Energy experts and certification body DNV GL is providing technical training on project certification to a Taiwanese local certification team in order to help the Taiwanese offshore industry reach its bold targets for renewable energy production.
The Taiwanese certification team consists of CR Classification Society (CR), Metal Industries Research & Development Centre (MIRDC) and Ship and Ocean Industries R&D centre (SOIC). The training is being delivered by DNV GL in support of the Taiwanese Bureau of Standards, Metrology and Inspection (BSMI). It will enable the team to fast-track the learning process in technical expertise and regulations.
There is currently significant growth in offshore wind investments in the Asia Pacific region. While mainland China has led the way for some time, offshore wind in Taiwan is now making huge strides. As part of the Taiwanese government’s goal to phase out nuclear power by 2025, it plans to have 20 percent of electricity sourced from renewables by that time, with offshore wind farms delivering 5.5 GW.
Taiwan’s Bureau of Standards, Metrology and Inspection is tasked by the Taiwan Ministry of Economics to establish rules and standards for the offshore wind industry. It has engaged DNV GL to share the experience the company has gained from numerous renewables project certifications in other areas of the world.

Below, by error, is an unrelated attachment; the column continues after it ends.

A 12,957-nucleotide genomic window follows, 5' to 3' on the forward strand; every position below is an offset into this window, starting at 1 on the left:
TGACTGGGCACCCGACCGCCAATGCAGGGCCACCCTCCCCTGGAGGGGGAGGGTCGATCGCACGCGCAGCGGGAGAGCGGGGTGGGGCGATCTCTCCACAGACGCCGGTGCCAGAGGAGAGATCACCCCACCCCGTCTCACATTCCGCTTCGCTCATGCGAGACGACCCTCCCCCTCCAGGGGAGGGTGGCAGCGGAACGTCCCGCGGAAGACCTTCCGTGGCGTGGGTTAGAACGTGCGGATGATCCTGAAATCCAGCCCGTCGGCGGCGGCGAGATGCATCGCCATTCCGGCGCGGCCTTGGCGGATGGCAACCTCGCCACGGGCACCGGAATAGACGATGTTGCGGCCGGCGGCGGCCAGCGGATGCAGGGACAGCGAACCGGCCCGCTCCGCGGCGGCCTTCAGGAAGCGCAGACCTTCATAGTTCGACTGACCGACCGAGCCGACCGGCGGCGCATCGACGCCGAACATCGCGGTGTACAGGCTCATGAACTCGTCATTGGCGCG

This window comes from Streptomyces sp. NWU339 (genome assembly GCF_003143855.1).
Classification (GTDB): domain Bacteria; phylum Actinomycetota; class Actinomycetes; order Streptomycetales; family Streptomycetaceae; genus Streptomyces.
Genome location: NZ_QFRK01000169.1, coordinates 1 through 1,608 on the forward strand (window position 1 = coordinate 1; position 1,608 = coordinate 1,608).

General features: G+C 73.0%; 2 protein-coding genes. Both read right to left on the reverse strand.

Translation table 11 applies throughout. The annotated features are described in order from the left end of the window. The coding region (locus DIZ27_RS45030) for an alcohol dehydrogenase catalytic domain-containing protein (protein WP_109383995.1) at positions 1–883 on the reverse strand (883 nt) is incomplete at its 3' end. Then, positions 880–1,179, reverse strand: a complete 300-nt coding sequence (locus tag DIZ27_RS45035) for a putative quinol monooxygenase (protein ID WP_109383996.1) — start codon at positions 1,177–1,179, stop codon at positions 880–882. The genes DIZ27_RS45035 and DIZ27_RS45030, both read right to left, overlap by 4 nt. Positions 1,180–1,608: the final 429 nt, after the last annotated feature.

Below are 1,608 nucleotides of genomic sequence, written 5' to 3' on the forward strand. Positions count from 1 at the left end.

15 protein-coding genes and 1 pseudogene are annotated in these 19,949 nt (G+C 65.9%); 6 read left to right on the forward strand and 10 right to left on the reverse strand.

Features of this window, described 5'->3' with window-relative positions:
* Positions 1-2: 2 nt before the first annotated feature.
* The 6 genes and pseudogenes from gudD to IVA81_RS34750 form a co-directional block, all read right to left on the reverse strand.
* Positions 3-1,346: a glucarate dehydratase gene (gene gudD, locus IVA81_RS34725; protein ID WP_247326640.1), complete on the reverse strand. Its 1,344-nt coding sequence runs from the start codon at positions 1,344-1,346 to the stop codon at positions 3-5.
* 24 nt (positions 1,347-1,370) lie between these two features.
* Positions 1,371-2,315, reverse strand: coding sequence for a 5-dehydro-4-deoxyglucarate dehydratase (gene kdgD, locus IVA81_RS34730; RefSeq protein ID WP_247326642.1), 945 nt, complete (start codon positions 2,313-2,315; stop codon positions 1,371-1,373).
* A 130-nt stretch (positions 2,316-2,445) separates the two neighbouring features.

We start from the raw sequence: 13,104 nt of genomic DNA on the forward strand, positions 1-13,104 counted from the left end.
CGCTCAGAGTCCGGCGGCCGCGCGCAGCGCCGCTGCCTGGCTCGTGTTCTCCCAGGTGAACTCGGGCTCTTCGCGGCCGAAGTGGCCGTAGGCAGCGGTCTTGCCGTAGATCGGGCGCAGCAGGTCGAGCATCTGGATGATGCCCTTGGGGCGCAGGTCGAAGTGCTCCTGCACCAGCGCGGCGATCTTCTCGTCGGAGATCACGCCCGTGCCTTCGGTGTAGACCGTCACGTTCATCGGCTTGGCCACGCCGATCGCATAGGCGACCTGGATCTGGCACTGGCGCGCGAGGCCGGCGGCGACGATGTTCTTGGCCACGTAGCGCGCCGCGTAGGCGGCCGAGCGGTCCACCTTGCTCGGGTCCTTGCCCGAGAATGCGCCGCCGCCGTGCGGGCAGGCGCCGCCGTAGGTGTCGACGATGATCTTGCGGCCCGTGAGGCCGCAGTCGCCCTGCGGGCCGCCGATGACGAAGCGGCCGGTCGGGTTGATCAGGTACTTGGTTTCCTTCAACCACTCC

“Project certification is essential to guarantee quality at every stage of a project, helping ensure offshore wind farms deliver the highest value for stakeholders and customers” said Chih-Wen Huang, Director of 6th Division of the BSMI. “DNV GL’s global expertise and experience in growing the offshore industry from the first demonstration projects to its current cost-competitive status, will provide the best training suited to our purpose. This knowledge building will help enable rapid implementation of offshore wind farms, accelerating energy growth from renewables so we can reach our 2025 targets”.
Kim Mørk, Executive Vice President Renewables Certification at DNV GL, added that Taiwan has set itself ambitious goals for renewable energy and that to realise them all, stakeholders need to come up to speed fast.
“This close involvement allows us to tailor our global experience to the specific environmental and market conditions in Taiwan” Mr Mørk said. “As a result, we can deliver customised support for the local certification team and the BSMI, which will act as a springboard for further renewables investments in Taiwan,”
DNV GL is already involved in several offshore wind farm projects in Taiwan including Formosa 1, Chang Fang and Xidao, Yunlin and Changhua zone 14 & 15. In each one, project certification is crucial in ensuring all critical technical project assumptions (site conditions, methodologies, etc.) and design are independently evaluated. It also helps identify any potential issues and associated mitigation measures, supporting asset valuation as well as compliance to technical standards and best practices.